Tuesday, June 17, 2014

SIDS Deaths Don't Only Occur in Cribs

By now most people have heard of babies who have died, diagnosed as SIDS, but not in a crib. "SIDS" simply means that there is no apparent reason the baby died. Once called crib death, the term SIDS became necessary when officials realized babies weren't just dying in cribs, cots, or prams. I wonder if this is what threw them off their game; is this why they don't realize it is the mattress that is deadly?

If it's the mattresses, why are babies dying in infant swings, car seats, and on couches? If you are an environmentally conscious consumer, you already know the answer. Since most people aren't, is there any wonder we are mostly clueless when it comes to this problem?

I will answer the question in a minute. But first, how many people do you know who...
  • still use bleach to clean their home?  
  • install new carpet without any concern about offgassing?
  • laugh at your purchasing organic fruits and vegetables? (or growing your own?)
  • put brand new clothing on their babies without washing it first?
  • use so much fabric softener their towels don't absorb anymore?
  • microwave in plastic containers and laugh when you watch them in horror?
All of these scenarios depict people who are not aware of the environmental concerns in each situation, but they are there. And some of us know it. So some of you reading this realized straight away that mattresses, swing seat padding, car seat padding, and couches all contain the same or similar chemicals, whether by additives or by their actual make up. As well, they are all items which are not generally (if at all) laundered, which leads to fungal growth and toxic gas generation.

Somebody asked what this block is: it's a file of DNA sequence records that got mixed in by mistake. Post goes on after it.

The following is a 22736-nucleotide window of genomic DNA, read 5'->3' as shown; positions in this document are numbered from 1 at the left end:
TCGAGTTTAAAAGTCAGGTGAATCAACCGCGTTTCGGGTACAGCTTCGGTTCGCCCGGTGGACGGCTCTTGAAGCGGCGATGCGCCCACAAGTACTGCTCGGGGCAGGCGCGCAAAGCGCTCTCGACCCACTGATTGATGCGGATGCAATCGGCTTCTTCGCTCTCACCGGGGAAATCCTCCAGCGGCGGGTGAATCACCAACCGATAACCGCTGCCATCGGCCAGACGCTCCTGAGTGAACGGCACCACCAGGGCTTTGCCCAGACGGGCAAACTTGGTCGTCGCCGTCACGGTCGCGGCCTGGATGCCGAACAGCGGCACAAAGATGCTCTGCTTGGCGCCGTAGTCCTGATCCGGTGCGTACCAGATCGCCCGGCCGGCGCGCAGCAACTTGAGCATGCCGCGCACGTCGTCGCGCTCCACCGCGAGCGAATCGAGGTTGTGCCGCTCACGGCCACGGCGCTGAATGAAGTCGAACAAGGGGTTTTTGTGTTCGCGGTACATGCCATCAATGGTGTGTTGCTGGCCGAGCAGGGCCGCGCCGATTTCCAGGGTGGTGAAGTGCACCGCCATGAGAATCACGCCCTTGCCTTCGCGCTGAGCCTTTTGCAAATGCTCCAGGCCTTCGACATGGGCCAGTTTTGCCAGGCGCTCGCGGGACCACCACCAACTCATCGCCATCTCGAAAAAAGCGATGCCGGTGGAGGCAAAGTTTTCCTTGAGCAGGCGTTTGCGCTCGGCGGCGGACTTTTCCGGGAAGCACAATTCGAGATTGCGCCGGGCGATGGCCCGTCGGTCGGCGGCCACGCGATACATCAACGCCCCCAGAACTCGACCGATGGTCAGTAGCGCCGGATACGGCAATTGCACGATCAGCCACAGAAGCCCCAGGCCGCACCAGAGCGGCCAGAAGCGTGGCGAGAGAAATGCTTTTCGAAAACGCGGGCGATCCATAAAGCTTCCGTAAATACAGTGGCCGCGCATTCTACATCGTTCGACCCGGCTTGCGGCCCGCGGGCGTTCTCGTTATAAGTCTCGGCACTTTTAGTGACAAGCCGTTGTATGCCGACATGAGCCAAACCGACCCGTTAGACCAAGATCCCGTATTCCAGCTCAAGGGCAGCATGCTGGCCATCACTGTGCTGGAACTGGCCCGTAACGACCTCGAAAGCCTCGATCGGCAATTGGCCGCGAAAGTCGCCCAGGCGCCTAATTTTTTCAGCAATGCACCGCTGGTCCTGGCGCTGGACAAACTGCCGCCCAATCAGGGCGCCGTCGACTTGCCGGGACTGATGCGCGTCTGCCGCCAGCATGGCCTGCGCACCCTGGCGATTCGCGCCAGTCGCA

In probably the worst environmental disaster of the 20th century, these toxic gases have killed about one million victims of SIDS worldwide. Gas generation starts when a mattress, containing both the chemicals and the fungi, is warmed to body temperature in contact with the baby. Perspiration, dribble, urine, vomit, body heat... enable the fungi to grow and generate gas rapidly. ~The Infant Survival Guide: Protecting Your Baby From the Dangers of Crib Death, Vaccines and Other Environmental Hazards
by Lendon H. Smith and Joseph Hattersley.
 While babies spend a lot of time in swings, bouncy seats, infant car seats, and high chairs, they are using these products face up, where they are generally free to breathe fresh air. The danger in mattresses, where babies lie flat, is compounded when babies are put face down or roll over on their stomachs. In these situations, babies are breathing in directly the gases which are coming from the mattress, which are so heavy, they generally stay right near the surface rather than dissipating into the air. So why is there a danger in these other products at all? 

The question really is, how much of the gases can any one baby handle or process? And what affect do the chemicals have being absorbed through the skin?

Lots of questions remain unanswered because the mainstream scientific community still turns away from the validity of the toxic gas explanation. What you can do is this:
  • use padded ANYTHING sparingly for baby (no comforters in baby's bedding)
  • launder padded items regularly
  • use a BabeSafe cover for your baby's mattress
  • use a fan to keep fresh air circulating, pushing gases down to the floor
  • hold or wear your baby frequently
  • never place baby to sleep on a couch or other similar product (adult bed)
  • relax.
While SIDS is a real concern, worrying about it should not affect your ability to enjoy your baby. I am the type of person that seeks education, so that I can change what I need to and then not worry about it anymore. Almost a decade ago, I switched to drinking home distilled water to avoid fluoride, chlorine, and other toxins that were in our municipal water. Someone who drinks tap water laughed at me recently and said, "I just don't worry about that stuff," to which I replied, "Neither do I," because I don't have to anymore. I took care of it. I no longer drink toxic water. Who's the dummy?